Posted by Fred Balin, a resident of the College Terrace neighborhood, on Oct 29, 2006 at 7:47 pm
Resident et al,
The follow-up Planning & Transportation Commission meeting is this Wednesday, Nov 1, (Item 2 following a 6 pm study session), ...
... but please read on ...
There are two key areas with regard to the accidental release of nitric acid from CPI on February 2.
The first is fairly well understood: The forthcoming report of the city-attorney and fire-department investigation, corrective action implemented, and potential punitive measures imposed.
The second crucial concept, however, is only now entering public, city commission, and city council consciousness. That is, how and why a facility with such an extremely high level of toxic substances should be so close to a residential neighborhood, and what the city should now do to prevent this from ever happening again.
Thanks to the detailed research of Barron Park’s Arthur Liberman, we now know that CPI is in a select group of one of only about 20 sites in the entire county with levels of certain hazardous materials so high that it is covered by a special program, the California Accidental Release Management Program (CalARP), often referred to by its section in the California Health & Safety Code, “Title 19.”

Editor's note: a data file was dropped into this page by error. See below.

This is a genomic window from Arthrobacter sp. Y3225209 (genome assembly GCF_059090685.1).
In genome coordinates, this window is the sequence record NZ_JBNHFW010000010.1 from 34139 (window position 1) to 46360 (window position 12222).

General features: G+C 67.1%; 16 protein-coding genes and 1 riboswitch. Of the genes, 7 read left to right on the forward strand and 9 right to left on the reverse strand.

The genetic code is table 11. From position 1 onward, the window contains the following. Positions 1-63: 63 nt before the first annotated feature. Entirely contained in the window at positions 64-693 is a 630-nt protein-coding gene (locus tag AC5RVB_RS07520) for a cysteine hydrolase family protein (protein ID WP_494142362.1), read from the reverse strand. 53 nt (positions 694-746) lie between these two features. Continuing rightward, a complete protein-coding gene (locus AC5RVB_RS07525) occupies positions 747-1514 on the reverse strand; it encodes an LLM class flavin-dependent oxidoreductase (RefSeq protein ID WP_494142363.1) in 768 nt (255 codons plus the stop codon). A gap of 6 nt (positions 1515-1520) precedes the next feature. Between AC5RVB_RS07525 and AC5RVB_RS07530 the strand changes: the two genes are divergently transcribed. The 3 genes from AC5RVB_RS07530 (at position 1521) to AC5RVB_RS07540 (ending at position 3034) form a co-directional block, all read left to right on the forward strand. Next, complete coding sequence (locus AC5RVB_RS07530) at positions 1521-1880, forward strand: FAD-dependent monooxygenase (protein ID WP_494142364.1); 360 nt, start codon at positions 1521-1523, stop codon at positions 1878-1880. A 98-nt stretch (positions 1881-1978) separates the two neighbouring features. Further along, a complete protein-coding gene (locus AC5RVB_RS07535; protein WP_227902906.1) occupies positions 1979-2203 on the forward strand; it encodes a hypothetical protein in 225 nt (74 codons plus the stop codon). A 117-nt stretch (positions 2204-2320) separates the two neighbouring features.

The Title 19 threshold substances at CPI include 4161 lbs of nitric acid (over four times the threshold level) and 631 pounds of potassium cyanide (over 6 times the threshold level). A third substance, hydrogen gas, is just under the Title 19 threshold level.
Under Title 19 regulations, CPI must file a risk management plan for approval with the county. Within the worst-case scenarios in their most recent risk management plan is the reaction of a quantity of potassium cyanide with an acid (for example, nitric acid) released over 10 minutes to a “toxic endpoint” of 0.2 miles. Refer to your high school chemistry, and then dwell briefly on the resultant gas from such a reaction.
But current policy in the planning department is that Title 19 sites are not any of their business. Hazardous materials above certain “exempt” quantities are allowed in various “industrial” zones in the city, and the county deals with the oversight of these sites.
Palo Alto’s Fire Department handles the “technical” matters of inspections, compliance, and response, if needed.
The Title 19 toxics issue has recently come up within the context of a new hazardous materials section in revised “Performance Criteria,” currently before the Planning & Transportation Commission. Performance criteria are designed to deal with potential adverse impacts of commercial and industrial areas that are near residential neighborhoods.
Within the new hazardous materials section, the city is proposing to notify residents of risk management plans filed with the county.
This is appropriate and necessary, but hardly sufficient.
The city must regulate Title 19 facilities, and at a minimum, ban new ones adjacent to residential neighborhoods.
Anything less is a prescription for potential disaster.